I haven’t seen anything about the actual efficacy of BAN2401 (and wouldn’t be very qualified to actually understand that data anyway)… but presumably it hasn’t created big safety concerns if they’re still moving forward, so I guess that’s good. Updates on clinical trial results in Alzheimer’s trials can certainly move the shares of even very large stocks, as we’ve seen Eisai (and Biogen) shares rise and fall based on announcements about Aducanumab results over the past year or two, but I haven’t seen anything about BAN2401 results other than the notations in their presentations that say they’re continuing to do their interim analyses of the results.

And… that’s about all I’ve got for you. Eisai seems very likely to me to be the stock Lashmet is hinting at, and it’s a major global pharmaceutical firm that is likely to at least be at the Toronto conference he’s talking about (they’re a major sponsor), is focused on Alzheimer’s, mostly in partnership with Biogen, and should have interim data from their current Phase II trial of BAN2401 very soon if it’s not already in hand (though I don’t know if they’ll release it in any detail).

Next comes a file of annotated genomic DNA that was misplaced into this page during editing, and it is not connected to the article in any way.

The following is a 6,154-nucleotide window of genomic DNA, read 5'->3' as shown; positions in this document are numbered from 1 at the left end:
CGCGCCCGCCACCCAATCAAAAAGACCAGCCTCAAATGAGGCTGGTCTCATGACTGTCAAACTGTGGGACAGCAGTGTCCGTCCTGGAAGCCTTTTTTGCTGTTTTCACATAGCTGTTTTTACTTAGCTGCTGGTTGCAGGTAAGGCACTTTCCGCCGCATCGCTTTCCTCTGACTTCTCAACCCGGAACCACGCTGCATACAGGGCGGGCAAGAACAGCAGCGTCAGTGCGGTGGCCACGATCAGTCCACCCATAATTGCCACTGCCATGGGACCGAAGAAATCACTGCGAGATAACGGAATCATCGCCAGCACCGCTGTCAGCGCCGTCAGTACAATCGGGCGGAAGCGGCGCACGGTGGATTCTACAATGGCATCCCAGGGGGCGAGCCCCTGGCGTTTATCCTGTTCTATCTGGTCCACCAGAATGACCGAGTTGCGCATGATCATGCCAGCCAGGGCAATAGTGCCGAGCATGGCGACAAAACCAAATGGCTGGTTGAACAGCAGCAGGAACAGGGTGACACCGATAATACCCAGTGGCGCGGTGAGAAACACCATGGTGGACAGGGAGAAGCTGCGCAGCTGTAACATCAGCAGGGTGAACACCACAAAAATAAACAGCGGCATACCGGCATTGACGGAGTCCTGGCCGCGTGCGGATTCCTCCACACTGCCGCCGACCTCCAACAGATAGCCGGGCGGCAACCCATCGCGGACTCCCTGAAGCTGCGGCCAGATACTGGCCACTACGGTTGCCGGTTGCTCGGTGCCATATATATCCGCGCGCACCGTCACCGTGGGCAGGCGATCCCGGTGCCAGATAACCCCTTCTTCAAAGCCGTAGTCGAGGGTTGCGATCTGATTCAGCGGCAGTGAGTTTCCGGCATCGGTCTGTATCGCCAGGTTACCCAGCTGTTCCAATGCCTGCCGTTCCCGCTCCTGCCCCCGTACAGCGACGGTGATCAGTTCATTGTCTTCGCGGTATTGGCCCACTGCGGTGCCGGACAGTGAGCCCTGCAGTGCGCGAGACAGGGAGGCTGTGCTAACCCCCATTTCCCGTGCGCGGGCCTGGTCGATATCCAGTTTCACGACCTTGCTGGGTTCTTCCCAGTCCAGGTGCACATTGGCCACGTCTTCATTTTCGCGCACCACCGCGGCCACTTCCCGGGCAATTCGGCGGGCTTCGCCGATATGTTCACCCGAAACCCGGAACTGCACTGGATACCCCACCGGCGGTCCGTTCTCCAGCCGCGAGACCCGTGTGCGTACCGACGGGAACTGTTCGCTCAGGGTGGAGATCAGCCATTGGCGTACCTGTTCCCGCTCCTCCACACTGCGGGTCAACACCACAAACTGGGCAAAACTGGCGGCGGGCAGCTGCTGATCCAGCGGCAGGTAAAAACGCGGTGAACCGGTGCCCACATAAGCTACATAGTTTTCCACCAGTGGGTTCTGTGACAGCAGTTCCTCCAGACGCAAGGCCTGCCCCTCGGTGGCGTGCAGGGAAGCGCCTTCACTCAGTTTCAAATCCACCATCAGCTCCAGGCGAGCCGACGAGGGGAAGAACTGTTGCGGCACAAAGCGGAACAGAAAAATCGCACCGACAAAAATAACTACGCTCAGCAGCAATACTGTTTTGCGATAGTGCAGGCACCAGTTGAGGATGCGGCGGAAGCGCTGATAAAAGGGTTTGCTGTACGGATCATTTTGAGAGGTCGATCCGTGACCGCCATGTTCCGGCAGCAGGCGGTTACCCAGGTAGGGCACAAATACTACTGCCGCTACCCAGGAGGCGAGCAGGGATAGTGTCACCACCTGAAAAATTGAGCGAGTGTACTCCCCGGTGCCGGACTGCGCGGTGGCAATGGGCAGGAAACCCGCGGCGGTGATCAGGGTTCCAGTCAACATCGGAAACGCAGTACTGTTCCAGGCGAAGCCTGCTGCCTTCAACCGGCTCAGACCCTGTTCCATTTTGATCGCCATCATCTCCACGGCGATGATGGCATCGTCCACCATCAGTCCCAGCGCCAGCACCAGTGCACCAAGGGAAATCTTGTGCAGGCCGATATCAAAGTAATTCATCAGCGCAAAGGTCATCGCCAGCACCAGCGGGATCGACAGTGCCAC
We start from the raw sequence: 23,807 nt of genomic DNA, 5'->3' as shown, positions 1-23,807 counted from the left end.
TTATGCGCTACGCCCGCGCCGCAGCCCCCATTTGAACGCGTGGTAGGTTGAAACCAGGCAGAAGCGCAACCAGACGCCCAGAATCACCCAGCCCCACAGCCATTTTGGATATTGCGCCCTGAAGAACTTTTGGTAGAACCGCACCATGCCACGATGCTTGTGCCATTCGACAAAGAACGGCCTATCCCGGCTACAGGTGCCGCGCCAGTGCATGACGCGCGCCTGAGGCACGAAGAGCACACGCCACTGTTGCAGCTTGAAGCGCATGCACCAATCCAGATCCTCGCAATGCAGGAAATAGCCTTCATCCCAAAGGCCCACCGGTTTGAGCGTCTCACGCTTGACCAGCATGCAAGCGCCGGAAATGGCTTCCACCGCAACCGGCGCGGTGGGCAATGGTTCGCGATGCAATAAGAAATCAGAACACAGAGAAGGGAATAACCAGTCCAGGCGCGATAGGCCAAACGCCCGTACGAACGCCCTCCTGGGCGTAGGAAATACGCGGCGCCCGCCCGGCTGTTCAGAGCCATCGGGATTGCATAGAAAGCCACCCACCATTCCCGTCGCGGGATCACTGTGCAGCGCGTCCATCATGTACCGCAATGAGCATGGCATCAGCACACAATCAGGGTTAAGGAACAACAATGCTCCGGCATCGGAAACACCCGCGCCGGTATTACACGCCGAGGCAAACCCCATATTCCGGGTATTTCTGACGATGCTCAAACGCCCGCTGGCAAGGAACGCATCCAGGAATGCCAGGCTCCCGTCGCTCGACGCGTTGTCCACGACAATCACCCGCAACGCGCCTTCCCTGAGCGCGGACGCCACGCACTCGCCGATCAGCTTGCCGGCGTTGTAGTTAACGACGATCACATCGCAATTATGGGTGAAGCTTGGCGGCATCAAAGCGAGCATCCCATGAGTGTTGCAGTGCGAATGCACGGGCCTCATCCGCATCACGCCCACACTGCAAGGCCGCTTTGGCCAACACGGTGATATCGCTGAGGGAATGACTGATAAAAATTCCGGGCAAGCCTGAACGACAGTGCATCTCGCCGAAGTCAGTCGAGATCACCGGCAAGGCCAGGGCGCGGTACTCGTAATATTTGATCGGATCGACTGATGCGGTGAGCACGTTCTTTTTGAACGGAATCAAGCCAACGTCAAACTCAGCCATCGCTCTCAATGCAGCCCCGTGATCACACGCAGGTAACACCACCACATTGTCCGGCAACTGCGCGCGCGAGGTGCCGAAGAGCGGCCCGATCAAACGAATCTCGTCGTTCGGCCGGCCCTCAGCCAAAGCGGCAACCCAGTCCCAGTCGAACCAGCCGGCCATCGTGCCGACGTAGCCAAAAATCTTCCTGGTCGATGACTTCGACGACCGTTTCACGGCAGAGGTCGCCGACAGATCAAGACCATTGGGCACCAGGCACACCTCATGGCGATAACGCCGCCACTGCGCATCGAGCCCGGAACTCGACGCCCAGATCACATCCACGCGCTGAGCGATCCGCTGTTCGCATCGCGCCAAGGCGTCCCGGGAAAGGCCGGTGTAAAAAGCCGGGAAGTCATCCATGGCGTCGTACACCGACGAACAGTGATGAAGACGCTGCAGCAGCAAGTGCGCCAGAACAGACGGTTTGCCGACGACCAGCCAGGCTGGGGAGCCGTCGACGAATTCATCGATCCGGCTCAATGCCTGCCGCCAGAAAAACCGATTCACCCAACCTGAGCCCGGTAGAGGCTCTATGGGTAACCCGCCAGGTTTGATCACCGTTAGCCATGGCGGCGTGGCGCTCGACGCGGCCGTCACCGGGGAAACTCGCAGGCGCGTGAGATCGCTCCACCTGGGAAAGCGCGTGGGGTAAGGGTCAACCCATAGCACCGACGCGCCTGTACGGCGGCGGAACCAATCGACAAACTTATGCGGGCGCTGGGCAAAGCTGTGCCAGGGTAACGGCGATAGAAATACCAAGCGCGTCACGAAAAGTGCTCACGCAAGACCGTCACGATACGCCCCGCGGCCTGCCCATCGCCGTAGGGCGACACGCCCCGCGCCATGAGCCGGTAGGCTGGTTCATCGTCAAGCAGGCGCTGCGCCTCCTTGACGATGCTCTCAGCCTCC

And yes, they will likely be a stronger stock play on Alzheimer’s than Biogen IF either Aducanumab or BAN2401 turns out to be fantastic, because they have partnership rights on both and they’re about a third the size of Biogen (which, even after falling 40% from its highs, still has a $50 billion market cap, thanks largely to their past success in Multiple Sclerosis). I don’t know anything about the pipeline or products of either company, and I get quickly out of my depth in discussing medical stuff and don’t invest in specific healthcare stocks very often… so I’ll leave it for you to discuss.